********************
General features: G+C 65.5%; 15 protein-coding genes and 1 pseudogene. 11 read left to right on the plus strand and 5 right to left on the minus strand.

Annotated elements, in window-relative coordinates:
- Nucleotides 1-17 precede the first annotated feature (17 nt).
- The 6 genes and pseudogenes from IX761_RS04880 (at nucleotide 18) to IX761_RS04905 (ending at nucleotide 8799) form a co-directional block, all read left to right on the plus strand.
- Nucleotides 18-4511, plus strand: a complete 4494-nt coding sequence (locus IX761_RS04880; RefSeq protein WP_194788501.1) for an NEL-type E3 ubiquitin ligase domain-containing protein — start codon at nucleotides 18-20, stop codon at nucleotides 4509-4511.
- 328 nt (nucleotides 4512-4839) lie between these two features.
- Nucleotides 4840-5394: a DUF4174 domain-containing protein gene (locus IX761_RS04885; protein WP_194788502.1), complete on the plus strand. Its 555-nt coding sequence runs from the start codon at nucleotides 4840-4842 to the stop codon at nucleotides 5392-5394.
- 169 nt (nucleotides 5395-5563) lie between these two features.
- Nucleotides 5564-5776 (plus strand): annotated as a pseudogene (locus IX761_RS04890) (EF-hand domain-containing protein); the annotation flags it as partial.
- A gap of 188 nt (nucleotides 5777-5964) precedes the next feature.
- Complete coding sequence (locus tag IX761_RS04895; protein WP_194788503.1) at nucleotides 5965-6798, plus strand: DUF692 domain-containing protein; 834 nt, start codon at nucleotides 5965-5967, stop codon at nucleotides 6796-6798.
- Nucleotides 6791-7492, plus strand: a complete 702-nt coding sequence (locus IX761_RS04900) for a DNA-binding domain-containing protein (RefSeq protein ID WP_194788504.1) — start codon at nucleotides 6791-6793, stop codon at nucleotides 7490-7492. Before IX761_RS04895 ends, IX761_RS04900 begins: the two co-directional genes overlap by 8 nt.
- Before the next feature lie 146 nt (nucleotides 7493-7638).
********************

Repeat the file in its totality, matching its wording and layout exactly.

General features: G+C 65.5%; 15 protein-coding genes and 1 pseudogene. 11 read left to right on the plus strand and 5 right to left on the minus strand.

Annotated elements, in window-relative coordinates:
- Nucleotides 1-17 precede the first annotated feature (17 nt).
- The 6 genes and pseudogenes from IX761_RS04880 (at nucleotide 18) to IX761_RS04905 (ending at nucleotide 8799) form a co-directional block, all read left to right on the plus strand.
- Nucleotides 18-4511, plus strand: a complete 4494-nt coding sequence (locus IX761_RS04880; RefSeq protein WP_194788501.1) for an NEL-type E3 ubiquitin ligase domain-containing protein — start codon at nucleotides 18-20, stop codon at nucleotides 4509-4511.
- 328 nt (nucleotides 4512-4839) lie between these two features.
- Nucleotides 4840-5394: a DUF4174 domain-containing protein gene (locus IX761_RS04885; protein WP_194788502.1), complete on the plus strand. Its 555-nt coding sequence runs from the start codon at nucleotides 4840-4842 to the stop codon at nucleotides 5392-5394.
- 169 nt (nucleotides 5395-5563) lie between these two features.
- Nucleotides 5564-5776 (plus strand): annotated as a pseudogene (locus IX761_RS04890) (EF-hand domain-containing protein); the annotation flags it as partial.
- A gap of 188 nt (nucleotides 5777-5964) precedes the next feature.
- Complete coding sequence (locus tag IX761_RS04895; protein WP_194788503.1) at nucleotides 5965-6798, plus strand: DUF692 domain-containing protein; 834 nt, start codon at nucleotides 5965-5967, stop codon at nucleotides 6796-6798.
- Nucleotides 6791-7492, plus strand: a complete 702-nt coding sequence (locus IX761_RS04900) for a DNA-binding domain-containing protein (RefSeq protein ID WP_194788504.1) — start codon at nucleotides 6791-6793, stop codon at nucleotides 7490-7492. Before IX761_RS04895 ends, IX761_RS04900 begins: the two co-directional genes overlap by 8 nt.
- Before the next feature lie 146 nt (nucleotides 7493-7638).